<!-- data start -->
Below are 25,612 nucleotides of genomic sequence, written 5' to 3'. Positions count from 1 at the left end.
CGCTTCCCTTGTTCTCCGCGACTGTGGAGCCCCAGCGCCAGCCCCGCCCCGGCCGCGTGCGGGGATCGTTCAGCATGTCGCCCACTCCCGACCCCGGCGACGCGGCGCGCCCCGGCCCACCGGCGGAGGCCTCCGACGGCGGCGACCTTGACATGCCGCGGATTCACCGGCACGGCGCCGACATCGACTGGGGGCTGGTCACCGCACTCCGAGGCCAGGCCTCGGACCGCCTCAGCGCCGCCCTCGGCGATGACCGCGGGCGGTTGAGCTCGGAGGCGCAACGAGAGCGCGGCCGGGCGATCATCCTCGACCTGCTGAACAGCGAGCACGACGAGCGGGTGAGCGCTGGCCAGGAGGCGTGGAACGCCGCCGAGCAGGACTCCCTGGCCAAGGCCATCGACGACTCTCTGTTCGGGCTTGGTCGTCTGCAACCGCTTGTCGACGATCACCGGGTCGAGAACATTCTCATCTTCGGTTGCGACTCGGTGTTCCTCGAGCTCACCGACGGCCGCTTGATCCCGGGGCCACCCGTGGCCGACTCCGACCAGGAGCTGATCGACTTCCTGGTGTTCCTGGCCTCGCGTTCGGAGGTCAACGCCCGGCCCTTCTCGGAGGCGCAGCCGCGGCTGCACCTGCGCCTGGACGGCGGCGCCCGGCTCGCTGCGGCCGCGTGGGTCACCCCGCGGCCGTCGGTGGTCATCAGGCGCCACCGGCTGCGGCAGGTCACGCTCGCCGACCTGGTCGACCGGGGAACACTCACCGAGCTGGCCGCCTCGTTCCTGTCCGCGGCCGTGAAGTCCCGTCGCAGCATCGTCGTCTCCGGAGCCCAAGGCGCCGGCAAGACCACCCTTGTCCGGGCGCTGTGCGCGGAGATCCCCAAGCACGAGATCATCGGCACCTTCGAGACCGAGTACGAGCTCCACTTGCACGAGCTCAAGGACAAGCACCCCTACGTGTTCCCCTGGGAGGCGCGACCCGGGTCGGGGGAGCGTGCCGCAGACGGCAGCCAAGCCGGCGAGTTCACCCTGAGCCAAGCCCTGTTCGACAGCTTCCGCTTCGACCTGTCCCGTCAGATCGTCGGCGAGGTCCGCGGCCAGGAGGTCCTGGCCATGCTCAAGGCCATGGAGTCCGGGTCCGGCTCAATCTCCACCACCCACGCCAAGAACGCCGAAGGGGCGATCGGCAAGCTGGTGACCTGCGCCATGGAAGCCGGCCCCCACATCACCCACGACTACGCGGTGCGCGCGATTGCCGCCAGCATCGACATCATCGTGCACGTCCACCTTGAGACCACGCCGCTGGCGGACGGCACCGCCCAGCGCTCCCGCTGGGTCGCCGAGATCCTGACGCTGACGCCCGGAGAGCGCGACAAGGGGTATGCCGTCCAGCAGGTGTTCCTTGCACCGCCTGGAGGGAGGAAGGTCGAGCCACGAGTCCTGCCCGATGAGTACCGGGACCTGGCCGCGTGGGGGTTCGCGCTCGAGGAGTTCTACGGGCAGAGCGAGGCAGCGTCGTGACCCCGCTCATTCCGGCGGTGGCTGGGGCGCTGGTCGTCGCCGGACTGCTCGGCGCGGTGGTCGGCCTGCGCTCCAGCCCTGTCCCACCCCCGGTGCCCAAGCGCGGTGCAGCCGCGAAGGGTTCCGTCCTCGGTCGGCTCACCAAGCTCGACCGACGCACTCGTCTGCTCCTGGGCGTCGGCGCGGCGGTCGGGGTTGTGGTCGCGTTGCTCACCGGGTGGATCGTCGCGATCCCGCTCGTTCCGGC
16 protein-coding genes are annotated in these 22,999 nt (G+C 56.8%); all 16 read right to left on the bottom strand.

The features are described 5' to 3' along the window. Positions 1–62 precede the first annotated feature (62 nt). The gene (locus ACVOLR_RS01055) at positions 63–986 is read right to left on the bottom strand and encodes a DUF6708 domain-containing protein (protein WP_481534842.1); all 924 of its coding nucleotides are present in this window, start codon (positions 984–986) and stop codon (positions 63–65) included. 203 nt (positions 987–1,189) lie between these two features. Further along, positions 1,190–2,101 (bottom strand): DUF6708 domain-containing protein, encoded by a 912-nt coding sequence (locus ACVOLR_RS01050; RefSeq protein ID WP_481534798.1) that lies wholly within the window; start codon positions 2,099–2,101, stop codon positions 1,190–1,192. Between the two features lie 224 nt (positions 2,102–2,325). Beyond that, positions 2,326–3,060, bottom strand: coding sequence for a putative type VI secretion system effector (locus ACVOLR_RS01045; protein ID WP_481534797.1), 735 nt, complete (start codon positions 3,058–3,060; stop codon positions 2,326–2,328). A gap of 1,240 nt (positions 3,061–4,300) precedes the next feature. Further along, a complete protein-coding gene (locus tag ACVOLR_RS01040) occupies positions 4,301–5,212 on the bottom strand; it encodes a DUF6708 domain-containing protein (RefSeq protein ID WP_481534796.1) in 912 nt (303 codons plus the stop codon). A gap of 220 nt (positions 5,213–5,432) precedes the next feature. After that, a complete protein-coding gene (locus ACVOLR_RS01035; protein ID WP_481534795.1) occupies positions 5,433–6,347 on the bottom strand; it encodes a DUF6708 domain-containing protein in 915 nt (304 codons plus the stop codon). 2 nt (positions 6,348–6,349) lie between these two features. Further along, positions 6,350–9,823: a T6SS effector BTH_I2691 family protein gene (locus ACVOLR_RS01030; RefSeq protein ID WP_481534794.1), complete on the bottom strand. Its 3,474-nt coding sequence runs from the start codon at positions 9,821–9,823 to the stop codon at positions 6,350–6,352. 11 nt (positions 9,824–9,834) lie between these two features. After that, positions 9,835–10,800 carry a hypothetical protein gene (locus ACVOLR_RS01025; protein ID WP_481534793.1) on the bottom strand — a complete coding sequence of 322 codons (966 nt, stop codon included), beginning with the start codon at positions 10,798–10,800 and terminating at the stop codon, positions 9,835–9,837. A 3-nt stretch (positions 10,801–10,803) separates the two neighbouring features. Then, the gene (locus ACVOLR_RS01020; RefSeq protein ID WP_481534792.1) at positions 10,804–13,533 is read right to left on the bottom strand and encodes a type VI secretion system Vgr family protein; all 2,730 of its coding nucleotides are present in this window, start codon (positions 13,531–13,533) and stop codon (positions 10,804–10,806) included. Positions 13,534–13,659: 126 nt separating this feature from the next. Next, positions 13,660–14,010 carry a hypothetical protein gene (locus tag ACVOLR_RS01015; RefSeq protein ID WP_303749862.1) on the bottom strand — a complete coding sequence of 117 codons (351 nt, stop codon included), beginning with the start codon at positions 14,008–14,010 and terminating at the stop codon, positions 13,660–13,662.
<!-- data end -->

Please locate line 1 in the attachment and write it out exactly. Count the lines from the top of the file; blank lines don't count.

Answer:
Below are 25,612 nucleotides of genomic sequence, written 5' to 3'. Positions count from 1 at the left end.